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Duke University

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Unweighted GPA:** 3.7**

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4.0

SAT: **720 math**

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| **800 verbal**

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Low accuracy (4 of 18 factors)

Hey guys, I've always wondered how teachers curve grades in their classes. What are some common methods they use to adjust the grades of students? Does it vary between teachers or is there a standard way?

9 months ago

Hey there! Curving grades is a method used by teachers to adjust students' raw scores to better reflect the intended distribution of grades. There's no one-size-fits-all approach, but there are some common methods that teachers might use to curve grades. Here are a few examples:

1. Linear curve: This is the simplest form of curving, where the teacher adds a constant number of points to every student's score. For example, if the highest score in the class is 80%, the teacher might add 20 points to everyone's score to make the highest score 100%.

2. Bell curve (normal distribution): In this method, the teacher adjusts the grades to fit a bell curve, with the majority of students receiving average grades and fewer students receiving high or low grades. This can be accomplished by using a mathematical formula or by determining the average and standard deviation of the class, then reassigning grades based on their position in relation to the average.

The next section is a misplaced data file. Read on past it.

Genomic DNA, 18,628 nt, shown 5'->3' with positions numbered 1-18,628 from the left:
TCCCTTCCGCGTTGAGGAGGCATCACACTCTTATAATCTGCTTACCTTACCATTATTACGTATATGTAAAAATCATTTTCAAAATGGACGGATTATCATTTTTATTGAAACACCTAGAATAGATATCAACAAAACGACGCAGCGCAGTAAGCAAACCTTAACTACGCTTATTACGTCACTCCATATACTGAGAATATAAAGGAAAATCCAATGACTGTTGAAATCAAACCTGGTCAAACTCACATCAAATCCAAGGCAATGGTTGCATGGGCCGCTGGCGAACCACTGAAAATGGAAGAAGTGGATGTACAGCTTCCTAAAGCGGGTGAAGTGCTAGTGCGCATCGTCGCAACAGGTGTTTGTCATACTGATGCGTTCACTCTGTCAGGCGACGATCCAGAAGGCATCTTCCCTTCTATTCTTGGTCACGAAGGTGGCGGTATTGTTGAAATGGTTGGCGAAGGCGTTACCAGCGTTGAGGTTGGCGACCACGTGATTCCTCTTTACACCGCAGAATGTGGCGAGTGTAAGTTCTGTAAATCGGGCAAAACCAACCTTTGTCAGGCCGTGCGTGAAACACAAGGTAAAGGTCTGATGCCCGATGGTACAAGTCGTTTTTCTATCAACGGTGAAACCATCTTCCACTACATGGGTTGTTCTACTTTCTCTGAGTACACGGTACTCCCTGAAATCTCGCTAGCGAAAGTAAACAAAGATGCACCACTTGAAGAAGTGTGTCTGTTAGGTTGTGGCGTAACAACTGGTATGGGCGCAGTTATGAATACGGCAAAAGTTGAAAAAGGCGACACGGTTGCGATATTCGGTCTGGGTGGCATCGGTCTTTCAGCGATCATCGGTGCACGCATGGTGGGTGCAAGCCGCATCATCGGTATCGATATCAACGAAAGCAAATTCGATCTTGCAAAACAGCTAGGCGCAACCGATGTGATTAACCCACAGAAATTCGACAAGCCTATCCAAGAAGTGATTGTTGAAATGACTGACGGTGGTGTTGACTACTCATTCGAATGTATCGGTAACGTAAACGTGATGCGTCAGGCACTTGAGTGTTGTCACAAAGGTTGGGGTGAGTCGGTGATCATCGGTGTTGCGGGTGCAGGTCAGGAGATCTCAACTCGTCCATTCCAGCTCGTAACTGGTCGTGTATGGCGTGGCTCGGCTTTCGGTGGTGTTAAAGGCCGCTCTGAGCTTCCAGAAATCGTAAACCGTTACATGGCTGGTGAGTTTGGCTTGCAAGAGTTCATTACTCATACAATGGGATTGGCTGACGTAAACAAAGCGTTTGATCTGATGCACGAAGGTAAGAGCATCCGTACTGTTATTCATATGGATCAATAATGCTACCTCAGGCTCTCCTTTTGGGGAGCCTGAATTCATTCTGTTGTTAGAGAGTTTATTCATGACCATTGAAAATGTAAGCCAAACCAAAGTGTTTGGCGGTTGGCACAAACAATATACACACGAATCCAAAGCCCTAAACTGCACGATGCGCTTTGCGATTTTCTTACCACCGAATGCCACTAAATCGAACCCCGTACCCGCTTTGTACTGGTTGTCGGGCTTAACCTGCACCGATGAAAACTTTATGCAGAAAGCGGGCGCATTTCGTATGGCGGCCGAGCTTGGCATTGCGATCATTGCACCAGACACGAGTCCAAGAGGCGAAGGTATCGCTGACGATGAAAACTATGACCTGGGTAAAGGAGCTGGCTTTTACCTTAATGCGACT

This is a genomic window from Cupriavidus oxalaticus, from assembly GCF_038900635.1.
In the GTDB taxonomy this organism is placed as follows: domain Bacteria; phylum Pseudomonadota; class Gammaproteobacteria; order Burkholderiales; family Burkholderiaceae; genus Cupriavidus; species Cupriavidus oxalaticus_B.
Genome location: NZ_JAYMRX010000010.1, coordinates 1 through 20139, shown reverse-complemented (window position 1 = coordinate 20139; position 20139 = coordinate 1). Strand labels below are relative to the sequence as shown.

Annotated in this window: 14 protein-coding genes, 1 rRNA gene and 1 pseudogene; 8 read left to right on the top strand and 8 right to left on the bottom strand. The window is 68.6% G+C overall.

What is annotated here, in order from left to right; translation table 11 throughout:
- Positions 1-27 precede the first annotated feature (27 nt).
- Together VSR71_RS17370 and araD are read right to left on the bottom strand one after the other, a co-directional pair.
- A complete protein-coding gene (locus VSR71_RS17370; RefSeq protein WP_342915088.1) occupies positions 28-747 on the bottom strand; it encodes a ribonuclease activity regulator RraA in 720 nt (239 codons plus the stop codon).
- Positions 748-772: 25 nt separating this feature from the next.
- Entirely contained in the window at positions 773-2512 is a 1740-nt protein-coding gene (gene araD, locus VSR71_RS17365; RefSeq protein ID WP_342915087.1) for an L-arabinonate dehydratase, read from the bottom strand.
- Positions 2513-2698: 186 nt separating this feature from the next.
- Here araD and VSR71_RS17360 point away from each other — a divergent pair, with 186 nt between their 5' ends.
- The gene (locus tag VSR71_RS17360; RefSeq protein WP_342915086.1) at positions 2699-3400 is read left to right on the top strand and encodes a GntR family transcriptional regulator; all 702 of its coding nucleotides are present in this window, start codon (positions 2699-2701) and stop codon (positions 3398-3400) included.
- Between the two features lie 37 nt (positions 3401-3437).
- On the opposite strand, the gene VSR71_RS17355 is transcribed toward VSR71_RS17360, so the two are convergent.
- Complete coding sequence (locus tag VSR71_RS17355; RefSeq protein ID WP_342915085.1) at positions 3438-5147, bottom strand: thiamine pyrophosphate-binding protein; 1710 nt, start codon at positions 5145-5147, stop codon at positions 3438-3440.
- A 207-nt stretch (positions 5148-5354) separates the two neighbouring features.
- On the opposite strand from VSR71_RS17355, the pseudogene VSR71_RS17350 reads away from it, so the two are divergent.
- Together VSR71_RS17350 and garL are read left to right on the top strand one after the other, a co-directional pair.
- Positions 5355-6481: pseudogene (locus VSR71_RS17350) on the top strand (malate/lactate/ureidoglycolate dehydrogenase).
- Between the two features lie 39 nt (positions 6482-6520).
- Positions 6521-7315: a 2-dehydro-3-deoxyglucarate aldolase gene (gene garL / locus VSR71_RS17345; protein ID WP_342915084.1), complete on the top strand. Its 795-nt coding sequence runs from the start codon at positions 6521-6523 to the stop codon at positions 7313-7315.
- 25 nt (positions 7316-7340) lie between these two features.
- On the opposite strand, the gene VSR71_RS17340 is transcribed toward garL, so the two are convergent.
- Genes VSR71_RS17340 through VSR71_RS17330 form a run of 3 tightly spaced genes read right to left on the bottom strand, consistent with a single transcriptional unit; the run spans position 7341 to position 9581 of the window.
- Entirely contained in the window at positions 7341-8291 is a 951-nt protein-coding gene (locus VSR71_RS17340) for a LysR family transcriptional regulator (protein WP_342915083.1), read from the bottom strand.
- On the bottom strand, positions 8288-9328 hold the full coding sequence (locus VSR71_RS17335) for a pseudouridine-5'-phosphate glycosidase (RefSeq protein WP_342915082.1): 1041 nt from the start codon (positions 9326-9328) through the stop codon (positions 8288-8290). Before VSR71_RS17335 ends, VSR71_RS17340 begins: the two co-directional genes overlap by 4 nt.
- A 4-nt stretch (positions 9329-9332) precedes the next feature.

3. Square root method: This involves taking the square root of each student's raw score and multiplying it by a constant factor (often 10) to determine the curved score. For example, if a student initially scored 70%, their curved score would be sqrt(70) x 10 = 83.67%. This method tends to benefit students who scored lower on the original scale.

4. Clipping: This method adjusts the maximum and/or minimum possible scores, effectively "clipping" outliers. For example, if the highest grade in the class is 80% and the teacher decides that the top grade should be 90%, they would raise every student's grade proportionately. Any grade above 90% would be clipped to 90%.

5. Sliding scale: In this approach, the teacher curves the grades based on an adjustable sliding scale. If the class average is below a set threshold, the sliding scale will be adjusted such that the new average is higher. This can be done by re-assigning the grades based on a different scaling criterion or by introducing a more lenient curve.

Keep in mind that the method a teacher uses to curve grades can vary significantly depending on their individual preferences and what they think is best for their students. Some teachers may not curve grades at all, or they might use a combination of these methods. Ultimately, it's up to the teacher to decide which method works best for their class and supports a fair assessment of students' learning.

9 months ago

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